How Do Tractor Brakes Differ From Automotive Brakes?

Tractor brakes are air brakes, whereas automotive brakes are hydraulic. With hydraulic brake systems, a brake pedal is pushed, releasing fluid to expand a hose that pushes against a brake pad, causing the rotor to slow or stop. With air brakes, valves filled with air hold or release brakes via the pressure of the air.

A hydraulic brake has a reservoir that contains fluid and a master cylinder that pushes fluid from the reservoir to the hoses. The brake hoses are made from rubber or steel and run from the cylinder to each wheel's caliper. The caliper contains a piston, the brake pads and a round rod that expands when the fluid reaches it, and it is mounted on a static place in the car. A brake pad consists of a metal pad that grips onto the rotor and a steel disc on the wheel that slows or stops it.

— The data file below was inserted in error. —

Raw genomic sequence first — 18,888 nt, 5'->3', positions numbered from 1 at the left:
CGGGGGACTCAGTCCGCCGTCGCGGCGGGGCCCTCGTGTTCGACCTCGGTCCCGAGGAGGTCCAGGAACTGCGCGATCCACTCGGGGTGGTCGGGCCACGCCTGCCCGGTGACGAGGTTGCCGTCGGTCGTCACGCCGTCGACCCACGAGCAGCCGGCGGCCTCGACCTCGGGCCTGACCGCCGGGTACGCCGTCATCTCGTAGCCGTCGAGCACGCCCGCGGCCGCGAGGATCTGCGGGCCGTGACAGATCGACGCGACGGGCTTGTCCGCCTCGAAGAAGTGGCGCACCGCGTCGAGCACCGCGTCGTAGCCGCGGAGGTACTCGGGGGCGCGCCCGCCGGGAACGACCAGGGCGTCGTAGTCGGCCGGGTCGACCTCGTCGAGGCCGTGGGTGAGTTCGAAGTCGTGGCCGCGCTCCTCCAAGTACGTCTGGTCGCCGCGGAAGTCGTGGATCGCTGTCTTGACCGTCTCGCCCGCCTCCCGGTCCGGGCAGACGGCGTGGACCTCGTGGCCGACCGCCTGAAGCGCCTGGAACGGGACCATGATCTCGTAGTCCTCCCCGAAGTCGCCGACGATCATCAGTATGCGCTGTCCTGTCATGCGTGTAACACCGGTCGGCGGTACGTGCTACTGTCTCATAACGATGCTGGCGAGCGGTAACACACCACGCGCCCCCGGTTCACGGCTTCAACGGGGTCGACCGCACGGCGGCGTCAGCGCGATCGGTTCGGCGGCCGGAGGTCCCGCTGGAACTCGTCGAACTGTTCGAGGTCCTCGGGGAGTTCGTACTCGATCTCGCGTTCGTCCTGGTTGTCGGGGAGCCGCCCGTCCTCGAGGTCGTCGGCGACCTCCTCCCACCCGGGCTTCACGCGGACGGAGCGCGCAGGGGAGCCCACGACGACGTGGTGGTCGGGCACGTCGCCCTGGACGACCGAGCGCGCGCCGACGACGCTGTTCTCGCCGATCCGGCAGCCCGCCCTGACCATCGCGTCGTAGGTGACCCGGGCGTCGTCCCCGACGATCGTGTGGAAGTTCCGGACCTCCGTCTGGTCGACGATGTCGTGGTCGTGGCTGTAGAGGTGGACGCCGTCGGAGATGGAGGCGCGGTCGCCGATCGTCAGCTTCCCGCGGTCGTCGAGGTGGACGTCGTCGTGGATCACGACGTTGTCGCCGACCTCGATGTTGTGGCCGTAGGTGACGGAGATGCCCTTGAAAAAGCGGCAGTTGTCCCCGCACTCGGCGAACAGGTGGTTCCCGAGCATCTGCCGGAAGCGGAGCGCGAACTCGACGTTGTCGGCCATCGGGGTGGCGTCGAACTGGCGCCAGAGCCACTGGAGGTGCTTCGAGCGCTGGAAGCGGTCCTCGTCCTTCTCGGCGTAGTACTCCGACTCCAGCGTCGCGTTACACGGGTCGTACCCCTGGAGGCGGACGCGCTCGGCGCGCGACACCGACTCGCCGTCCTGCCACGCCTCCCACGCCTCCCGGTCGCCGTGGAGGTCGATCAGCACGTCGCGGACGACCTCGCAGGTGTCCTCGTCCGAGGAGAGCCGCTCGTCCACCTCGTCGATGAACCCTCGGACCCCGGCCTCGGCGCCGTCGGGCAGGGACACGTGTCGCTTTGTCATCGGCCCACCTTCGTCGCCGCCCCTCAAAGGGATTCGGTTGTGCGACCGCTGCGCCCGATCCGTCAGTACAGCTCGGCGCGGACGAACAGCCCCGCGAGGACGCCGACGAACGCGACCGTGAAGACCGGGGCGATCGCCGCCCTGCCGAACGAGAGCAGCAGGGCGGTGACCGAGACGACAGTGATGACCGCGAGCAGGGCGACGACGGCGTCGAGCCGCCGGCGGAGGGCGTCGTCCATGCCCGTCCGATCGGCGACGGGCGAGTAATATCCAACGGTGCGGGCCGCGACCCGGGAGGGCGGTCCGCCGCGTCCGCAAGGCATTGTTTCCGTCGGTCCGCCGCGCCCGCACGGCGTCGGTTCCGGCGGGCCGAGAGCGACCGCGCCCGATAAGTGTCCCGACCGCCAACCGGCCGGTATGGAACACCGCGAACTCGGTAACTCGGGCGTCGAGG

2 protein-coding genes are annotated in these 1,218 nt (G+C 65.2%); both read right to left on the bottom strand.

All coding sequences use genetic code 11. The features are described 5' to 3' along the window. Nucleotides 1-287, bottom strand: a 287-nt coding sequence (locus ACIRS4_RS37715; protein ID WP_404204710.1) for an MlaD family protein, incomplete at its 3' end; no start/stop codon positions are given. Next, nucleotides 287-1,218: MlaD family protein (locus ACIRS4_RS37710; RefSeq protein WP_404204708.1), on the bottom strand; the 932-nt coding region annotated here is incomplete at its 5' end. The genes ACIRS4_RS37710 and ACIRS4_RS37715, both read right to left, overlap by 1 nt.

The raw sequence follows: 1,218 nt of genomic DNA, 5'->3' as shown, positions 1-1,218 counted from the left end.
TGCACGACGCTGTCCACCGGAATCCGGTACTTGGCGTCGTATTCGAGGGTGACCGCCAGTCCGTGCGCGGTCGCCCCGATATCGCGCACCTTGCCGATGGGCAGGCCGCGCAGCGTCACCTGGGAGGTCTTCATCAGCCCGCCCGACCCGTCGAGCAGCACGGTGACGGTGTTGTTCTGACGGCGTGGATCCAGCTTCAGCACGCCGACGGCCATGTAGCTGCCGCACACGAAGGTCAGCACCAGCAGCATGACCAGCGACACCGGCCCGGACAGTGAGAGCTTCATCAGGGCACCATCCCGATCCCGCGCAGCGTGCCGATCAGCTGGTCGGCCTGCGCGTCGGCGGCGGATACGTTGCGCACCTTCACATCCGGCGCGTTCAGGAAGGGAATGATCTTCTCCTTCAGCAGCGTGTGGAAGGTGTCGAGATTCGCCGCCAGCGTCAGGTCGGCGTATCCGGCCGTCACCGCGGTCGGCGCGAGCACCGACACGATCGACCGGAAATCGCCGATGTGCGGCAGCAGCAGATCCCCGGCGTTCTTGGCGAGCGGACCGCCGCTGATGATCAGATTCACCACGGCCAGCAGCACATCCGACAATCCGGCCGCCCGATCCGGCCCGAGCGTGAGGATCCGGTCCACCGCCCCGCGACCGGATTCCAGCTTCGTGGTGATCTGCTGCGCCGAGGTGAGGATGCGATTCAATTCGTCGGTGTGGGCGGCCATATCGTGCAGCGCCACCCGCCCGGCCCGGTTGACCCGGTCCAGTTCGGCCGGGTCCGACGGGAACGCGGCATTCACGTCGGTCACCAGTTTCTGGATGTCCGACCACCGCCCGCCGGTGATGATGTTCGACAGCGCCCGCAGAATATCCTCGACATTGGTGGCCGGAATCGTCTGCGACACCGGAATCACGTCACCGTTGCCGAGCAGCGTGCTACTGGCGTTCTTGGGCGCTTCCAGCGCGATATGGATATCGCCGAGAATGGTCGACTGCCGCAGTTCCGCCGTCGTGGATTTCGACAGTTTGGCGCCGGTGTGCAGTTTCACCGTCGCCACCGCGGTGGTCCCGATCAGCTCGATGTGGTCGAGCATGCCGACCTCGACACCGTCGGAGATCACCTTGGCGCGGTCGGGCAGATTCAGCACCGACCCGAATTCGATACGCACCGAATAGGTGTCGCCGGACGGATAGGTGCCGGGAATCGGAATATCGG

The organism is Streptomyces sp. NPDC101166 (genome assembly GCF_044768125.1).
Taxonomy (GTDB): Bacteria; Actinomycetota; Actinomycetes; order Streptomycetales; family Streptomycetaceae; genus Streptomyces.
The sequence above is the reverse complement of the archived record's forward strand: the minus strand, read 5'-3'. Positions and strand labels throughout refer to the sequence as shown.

An air-brake system uses a compressor that pumps air for storage and a governor to control the amount of air taken in or released. A reservoir tank stores the air, while the drain valves relieve the pressure in the tank when the vehicle is not on. A foot valve releases the air from the tanks. The brake chambers contain an adjuster with a diaphragm, while a push rod connects the chamber to a slack adjuster and releases the brakes if pushed or applies the brakes if extended. The slack adjusters marry the push rod to the s-cam, which moves the brake shoes against the drum, to settle the distance between the brake shoes. Brake shoes are made of steel and create friction against the brake drum, while the return spring moves the shoes back to an open position when they are not in use.